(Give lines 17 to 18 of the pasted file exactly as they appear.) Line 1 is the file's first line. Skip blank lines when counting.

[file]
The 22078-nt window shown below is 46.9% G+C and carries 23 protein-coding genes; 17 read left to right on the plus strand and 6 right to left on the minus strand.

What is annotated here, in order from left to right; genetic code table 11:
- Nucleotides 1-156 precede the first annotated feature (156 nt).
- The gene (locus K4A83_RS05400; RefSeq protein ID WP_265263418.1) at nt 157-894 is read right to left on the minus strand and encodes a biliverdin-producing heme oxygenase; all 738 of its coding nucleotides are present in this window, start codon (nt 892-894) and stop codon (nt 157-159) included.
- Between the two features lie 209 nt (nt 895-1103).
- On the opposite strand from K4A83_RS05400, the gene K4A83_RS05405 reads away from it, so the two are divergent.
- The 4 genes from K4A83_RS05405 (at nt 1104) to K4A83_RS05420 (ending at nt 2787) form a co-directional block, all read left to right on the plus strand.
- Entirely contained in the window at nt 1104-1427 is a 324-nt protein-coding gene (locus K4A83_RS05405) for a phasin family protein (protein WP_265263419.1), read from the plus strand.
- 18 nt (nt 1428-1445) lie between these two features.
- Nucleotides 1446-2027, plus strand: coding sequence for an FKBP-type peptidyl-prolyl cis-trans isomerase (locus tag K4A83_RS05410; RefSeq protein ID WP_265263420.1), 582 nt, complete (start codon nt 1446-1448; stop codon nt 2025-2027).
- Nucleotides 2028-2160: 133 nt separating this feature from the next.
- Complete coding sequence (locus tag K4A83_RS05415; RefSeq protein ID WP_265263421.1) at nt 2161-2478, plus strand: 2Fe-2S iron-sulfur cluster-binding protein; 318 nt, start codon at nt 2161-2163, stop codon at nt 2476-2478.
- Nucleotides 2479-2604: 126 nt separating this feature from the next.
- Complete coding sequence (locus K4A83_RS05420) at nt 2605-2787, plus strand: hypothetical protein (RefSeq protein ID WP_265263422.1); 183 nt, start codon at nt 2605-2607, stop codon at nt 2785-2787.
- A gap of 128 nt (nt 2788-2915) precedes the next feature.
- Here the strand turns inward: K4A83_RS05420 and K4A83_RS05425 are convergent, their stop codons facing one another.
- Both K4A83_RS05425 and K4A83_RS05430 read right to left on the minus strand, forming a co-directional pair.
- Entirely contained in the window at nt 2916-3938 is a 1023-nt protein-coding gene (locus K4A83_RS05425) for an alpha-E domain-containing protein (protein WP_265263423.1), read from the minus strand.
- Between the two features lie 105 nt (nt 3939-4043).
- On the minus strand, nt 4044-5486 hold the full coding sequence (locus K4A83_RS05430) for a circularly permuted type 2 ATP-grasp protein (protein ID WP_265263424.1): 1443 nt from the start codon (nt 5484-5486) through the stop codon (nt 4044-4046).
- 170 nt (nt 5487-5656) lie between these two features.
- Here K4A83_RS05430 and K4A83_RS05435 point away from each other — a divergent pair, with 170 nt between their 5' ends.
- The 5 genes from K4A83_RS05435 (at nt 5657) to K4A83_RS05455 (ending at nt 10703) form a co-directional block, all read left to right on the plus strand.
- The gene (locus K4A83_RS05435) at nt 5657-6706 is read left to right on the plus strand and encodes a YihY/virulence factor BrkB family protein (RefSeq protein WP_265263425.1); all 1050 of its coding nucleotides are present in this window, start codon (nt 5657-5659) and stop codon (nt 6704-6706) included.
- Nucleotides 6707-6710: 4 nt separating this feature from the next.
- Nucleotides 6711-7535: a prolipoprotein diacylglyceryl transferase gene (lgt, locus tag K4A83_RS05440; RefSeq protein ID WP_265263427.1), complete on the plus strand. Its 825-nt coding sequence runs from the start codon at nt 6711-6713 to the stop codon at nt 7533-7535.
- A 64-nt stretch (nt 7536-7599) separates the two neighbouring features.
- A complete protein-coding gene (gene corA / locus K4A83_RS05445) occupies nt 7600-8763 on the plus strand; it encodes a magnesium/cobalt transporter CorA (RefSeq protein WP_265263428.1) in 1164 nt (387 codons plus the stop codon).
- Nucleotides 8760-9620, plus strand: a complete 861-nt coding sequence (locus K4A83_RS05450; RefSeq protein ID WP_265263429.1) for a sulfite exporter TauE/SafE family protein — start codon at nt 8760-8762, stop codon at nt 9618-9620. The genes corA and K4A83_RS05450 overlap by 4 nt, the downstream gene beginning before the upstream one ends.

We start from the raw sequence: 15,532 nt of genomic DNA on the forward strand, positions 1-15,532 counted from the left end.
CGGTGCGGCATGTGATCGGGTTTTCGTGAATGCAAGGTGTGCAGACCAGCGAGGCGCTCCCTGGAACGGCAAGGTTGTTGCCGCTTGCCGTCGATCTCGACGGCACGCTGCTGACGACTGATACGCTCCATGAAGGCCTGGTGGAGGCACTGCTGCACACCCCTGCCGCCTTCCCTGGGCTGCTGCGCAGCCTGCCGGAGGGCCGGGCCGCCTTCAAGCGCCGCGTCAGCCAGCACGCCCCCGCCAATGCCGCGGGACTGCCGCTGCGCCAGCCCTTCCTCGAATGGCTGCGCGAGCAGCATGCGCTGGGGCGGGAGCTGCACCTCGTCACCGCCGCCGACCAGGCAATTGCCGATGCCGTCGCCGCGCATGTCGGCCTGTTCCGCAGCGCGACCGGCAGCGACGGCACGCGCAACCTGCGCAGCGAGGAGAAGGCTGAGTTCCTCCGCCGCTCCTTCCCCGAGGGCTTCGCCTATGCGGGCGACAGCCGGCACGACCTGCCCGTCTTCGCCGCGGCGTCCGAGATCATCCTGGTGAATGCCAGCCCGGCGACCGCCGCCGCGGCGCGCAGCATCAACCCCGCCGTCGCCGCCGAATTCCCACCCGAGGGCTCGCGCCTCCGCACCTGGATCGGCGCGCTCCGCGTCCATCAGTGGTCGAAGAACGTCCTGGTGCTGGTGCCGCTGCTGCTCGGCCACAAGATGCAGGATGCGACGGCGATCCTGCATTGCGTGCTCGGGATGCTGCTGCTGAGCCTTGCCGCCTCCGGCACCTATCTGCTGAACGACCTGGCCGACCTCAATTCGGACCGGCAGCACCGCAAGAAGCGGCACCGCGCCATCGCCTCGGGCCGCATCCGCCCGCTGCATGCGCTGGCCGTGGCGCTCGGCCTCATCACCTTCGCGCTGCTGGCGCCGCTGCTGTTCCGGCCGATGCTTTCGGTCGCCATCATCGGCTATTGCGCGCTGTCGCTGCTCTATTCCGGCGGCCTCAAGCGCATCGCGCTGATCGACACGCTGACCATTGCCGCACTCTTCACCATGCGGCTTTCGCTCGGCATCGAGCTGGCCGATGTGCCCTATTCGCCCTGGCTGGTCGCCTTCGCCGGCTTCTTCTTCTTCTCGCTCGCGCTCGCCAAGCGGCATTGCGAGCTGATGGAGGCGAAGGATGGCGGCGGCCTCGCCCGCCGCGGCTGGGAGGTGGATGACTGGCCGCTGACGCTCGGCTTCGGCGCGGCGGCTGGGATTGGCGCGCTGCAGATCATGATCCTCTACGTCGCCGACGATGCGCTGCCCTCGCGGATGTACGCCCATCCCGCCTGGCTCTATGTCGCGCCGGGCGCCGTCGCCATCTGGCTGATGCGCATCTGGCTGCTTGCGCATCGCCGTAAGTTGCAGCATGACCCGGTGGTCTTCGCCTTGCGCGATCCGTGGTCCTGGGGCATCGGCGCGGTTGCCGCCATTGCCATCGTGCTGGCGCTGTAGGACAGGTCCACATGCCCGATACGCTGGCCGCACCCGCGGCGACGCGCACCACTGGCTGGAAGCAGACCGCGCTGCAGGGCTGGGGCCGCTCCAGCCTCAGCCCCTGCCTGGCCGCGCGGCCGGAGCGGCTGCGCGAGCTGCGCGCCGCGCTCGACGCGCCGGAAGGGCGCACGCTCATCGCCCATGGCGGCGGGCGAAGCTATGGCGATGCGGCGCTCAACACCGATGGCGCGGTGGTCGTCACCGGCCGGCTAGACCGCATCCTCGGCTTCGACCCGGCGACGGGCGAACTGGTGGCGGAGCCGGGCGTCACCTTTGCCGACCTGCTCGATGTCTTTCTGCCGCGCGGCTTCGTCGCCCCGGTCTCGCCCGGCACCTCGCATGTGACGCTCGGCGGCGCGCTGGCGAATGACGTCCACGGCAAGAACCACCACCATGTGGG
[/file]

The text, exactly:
- Both K4A83_RS05425 and K4A83_RS05430 read right to left on the minus strand, forming a co-directional pair.
- Entirely contained in the window at nt 2916-3938 is a 1023-nt protein-coding gene (locus K4A83_RS05425) for an alpha-E domain-containing protein (protein WP_265263423.1), read from the minus strand.